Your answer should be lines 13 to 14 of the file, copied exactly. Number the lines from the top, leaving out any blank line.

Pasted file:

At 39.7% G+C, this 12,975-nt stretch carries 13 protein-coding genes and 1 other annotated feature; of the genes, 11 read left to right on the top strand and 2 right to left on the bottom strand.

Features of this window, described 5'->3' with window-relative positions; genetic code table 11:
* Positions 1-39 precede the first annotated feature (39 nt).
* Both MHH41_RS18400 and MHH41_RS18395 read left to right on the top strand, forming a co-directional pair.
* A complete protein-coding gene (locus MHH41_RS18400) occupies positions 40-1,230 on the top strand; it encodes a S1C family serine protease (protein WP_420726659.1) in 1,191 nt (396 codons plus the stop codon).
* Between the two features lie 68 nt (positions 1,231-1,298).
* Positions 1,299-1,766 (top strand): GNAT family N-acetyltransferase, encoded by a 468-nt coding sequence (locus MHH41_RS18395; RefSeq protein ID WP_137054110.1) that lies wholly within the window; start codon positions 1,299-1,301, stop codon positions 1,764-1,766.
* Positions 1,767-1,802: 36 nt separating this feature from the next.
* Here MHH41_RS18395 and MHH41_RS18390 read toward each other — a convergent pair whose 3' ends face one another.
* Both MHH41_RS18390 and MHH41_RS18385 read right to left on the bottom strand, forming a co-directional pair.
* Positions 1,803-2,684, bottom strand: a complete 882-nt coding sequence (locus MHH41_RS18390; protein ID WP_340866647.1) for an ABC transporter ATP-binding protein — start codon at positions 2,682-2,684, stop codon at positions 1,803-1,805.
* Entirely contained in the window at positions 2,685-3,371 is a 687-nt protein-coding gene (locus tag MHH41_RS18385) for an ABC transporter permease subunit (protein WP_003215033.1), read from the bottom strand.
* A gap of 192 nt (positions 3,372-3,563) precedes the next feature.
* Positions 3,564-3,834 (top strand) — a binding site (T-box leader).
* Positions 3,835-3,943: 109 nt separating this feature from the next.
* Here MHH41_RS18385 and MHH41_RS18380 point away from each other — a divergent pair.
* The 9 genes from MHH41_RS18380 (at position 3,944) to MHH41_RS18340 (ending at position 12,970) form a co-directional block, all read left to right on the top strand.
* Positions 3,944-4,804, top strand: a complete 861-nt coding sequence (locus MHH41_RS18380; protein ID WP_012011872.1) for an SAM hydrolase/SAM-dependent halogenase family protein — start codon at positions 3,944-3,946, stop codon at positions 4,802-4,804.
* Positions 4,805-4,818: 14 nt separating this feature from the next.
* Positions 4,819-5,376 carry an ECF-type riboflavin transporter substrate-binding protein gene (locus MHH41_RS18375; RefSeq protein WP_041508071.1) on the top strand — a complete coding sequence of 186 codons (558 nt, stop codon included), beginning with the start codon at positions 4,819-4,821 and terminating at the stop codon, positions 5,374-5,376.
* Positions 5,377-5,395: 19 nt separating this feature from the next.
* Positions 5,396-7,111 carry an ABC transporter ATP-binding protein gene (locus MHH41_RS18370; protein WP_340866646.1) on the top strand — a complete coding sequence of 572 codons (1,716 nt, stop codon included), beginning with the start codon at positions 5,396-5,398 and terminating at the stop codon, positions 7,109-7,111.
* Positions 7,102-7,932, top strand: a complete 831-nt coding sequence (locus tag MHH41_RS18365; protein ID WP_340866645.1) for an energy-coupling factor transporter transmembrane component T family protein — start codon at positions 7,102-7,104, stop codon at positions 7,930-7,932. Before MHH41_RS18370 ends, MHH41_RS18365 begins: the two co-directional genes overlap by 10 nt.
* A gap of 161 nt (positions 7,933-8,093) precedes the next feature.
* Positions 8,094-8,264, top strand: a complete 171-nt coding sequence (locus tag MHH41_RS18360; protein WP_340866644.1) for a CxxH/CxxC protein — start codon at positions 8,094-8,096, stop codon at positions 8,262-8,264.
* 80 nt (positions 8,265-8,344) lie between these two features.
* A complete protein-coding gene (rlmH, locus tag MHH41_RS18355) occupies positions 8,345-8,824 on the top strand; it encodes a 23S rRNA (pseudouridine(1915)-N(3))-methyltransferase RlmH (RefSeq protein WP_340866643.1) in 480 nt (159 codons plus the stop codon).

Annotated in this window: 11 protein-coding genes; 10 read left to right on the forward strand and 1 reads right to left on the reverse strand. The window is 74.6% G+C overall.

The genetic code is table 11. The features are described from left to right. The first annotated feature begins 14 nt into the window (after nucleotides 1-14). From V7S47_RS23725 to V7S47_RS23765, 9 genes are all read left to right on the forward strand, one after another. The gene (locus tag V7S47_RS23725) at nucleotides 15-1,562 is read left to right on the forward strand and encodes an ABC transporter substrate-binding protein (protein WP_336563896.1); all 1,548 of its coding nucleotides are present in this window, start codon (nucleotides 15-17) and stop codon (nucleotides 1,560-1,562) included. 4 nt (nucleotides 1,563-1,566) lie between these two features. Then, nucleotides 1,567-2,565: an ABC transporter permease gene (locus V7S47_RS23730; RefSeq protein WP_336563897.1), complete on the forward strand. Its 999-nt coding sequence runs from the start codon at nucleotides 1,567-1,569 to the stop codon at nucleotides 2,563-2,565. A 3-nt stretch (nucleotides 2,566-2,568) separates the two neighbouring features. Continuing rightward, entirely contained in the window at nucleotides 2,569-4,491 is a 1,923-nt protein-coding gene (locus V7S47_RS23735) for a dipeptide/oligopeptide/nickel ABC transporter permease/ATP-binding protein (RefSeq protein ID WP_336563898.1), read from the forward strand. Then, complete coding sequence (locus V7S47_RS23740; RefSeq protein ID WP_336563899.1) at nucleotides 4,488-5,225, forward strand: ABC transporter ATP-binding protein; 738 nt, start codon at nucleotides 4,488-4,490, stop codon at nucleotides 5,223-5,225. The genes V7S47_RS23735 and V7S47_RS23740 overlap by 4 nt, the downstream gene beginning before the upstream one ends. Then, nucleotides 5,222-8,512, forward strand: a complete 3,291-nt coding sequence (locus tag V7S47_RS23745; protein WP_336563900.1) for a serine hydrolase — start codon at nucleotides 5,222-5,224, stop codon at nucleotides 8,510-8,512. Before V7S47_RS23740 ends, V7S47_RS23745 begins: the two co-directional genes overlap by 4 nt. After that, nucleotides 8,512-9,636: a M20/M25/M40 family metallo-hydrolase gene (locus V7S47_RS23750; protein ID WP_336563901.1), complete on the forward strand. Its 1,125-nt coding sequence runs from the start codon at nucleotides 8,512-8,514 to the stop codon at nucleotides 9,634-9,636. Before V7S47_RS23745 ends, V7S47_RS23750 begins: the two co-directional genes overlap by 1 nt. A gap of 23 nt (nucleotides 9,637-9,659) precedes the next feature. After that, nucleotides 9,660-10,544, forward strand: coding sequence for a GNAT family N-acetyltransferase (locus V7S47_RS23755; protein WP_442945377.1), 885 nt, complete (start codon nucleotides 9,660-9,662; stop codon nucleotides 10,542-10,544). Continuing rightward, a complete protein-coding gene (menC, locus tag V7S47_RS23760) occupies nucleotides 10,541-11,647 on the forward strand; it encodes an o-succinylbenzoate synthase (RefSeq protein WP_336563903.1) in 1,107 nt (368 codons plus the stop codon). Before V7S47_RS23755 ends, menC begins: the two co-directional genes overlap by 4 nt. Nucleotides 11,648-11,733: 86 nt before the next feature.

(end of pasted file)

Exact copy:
* A gap of 192 nt (positions 3,372-3,563) precedes the next feature.
* Positions 3,564-3,834 (top strand) — a binding site (T-box leader).